Less than a quarter of a century after decriminalisation, a gay Taoiseach would represent as seismic a moment for Ireland as the election of Obama did in America. He will also be the youngest ever Taoiseach, which is also hugely significant given where we are at as a nation, with young people struggling to get footholds which their parents took for granted. His young fogeydom, uneasy relationship with the Repeal movement and awfully misjudged welfare fraud campaign, will assuredly prevent his coronation from feeling like some kind of euphoric youth revolution. But at the same time, it does seem important to have a man in charge who is part of the first generation of Irish people who will be worse off than the previous one.
There's probably truth in the claims that he is personally awkward, sometimes aloof and not massively concerned with the mundane nitty gritty of constituency issues. But that is also why the nation should be cheering him to the finishing post; he's at a remove from the clientilism and parish-pump rank and file of the Dail.
The other side of his interpersonal style is that he is refreshingly blunt-spoken for a politician. Unlike Coveney, Varadkar had a real career before entering politics and the very fact that he had to reassure us, even now, that he is a career politician, is in itself reassuring.
It's perhaps this belated process of growing into his responsibilities and ambition that is the most humanising thing about Leo Varadkar.
While Bertie - the previous youngest Taoiseach - was rattling the gates of Leinster House as a teenager, Varadkar was as ambivalent as a normal person about his ambition. The author Douglas Adams once said that anyone who wanted to become president of America should automatically be barred from doing so. Leo wasn't sure about us and that should make us sure about him.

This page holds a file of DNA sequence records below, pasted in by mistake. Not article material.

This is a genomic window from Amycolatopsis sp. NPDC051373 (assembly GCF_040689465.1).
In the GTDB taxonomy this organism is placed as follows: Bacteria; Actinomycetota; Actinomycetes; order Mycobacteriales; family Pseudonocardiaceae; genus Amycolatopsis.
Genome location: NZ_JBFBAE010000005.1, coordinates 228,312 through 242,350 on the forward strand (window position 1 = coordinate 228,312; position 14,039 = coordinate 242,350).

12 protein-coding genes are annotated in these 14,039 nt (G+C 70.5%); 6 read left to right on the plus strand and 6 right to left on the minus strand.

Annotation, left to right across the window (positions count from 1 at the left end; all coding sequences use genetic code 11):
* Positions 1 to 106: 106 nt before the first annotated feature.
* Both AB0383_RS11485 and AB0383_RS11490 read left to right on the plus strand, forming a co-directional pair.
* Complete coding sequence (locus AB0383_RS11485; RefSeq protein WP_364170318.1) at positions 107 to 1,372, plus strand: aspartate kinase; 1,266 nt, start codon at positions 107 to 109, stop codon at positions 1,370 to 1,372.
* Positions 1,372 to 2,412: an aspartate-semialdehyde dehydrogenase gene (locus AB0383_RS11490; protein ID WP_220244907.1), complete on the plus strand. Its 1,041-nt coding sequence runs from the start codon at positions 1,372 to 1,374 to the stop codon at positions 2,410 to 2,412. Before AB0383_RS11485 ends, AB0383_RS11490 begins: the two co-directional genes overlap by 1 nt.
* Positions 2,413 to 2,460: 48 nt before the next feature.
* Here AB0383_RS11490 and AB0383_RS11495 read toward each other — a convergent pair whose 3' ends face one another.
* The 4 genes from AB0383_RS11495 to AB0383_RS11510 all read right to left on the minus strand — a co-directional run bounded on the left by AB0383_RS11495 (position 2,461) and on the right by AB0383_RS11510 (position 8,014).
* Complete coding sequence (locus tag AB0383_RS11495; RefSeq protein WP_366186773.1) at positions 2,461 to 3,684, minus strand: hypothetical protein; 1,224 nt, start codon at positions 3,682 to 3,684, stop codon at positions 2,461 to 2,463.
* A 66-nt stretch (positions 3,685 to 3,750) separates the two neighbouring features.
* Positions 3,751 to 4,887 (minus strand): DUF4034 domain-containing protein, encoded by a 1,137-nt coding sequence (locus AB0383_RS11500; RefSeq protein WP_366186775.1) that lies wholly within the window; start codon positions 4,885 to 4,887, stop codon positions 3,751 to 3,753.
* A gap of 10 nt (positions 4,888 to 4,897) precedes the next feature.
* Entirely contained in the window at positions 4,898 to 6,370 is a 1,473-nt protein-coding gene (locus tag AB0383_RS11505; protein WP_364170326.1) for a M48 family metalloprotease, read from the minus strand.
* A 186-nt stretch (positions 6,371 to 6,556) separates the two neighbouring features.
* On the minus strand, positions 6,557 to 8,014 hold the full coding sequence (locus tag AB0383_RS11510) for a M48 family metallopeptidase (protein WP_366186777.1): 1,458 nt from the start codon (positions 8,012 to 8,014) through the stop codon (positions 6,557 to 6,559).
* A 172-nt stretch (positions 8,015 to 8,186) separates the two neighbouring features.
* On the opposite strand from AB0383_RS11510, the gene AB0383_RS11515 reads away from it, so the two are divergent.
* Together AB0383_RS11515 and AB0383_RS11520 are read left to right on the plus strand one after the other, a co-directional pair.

His previous hesitation to grasp the top job is proof that now he is the right man to do it.
Fine Gael parliamentary party endorsements for leader
The Fine Gael parliamentary party makes up 65pc of the total electorate.
That makes each of the 73 members' votes worth 0.9pc of the total ballot.
Of the remaining electorate, 230 party councillors account for 10pc, while the remaining 25pc is rank and file members.
|Richard Bruton -Minister||Simon Harris - Minister|
|Frances Fitzgerald - Minister||Damien English - Minister|
|Michael Ring - Minister||Dara Murphy - Minister|
|Eoghan Murphy - Minister||David Stanton - Minister|
|Sean Kyne - Minister||Marcella Corcoran Kennedy - Minister|
|Joe McHugh - Minister||Kate O'Connell - TD|
|Helen McEntee - Minister||Maria Bailey - TD|
|Charlie Flanagan - Minister||Sean Barrett TD|
|Paul Kehoe -Minister||Hildegard Naughton - TD|
|Patrick O'Donovan - Minister||Peter Fitzpatrick - TD|
|Regina Doherty - Minister||Tim Lombard - Senator|
|Mary Mitchell O'Connor - Minister||Jerry Buttimer - Senator|
|Paschal Donohoe - Minister||Paudie Coffey - Senator|
|Heather Humphreys - Minister||James Reilly - Senator|
|Pat Breen - Minister||Colm Burke - Senator|
|Catherine Byrne - Minister||John O'Mahony - Senator|
|Andrew Doyle - Minister||Paul Coghlan - Senator|
|John Paul Phelan - TD||Gabrielle McFadden - Senator|
|Noel Rock - TD||Deirdre Clune - MEP|
|Tony McLoughlin - TD|
|Alan Farrell - TD|
|Michael D'Arcy - TD|
|Tom Neville - TD|
|Josepha Madigan - TD|
|Pat Deering - TD|
|Jim Daly - TD|
|Brendan Griffin - TD|
|Ciaran Cannon - TD|
|Colm Brophy - TD|
|Peter Burke - TD|
|Fergus O'Dowd - TD|
|John Deasy - TD|
|Joe Carey - TD|
|Neale Richmond - Senator|
|Catherine Noone - Senator|
|Paddy Burke - Senator|
|Martin Conway - Senator|
|Michelle Mulherin - Senator|
|Maura Hopkins - Senator|
|Ray Butler - Senator|
|Frank Feighan - Senator|
|Maria Byrne - Senator|
|Joe O'Reilly - Senator|
|Kieran O'Donnell - Senator|
|Brian Hayes - MEP|
|Enda Kenny - Outgoing Party Leader *||Martin Heydon - Party Chairman *|
|Michael Noonan - Minister||Michael Creed - Minister|
|Bernard Durkan - TD||Sean Kelly - MEP|
|Mairead McGuinness MEP|
* Outgoing leader Enda Kenny and party chairman Martin Heydon will not make an endorsement
Taoiseach Enda Kenny promised us a democratic revolution - a complete overhaul of the political system the likes of which we'd never seen before. The Ireland of the past would be banished to the history books and the country would become an unrecognisable haven of forward-thinking governance.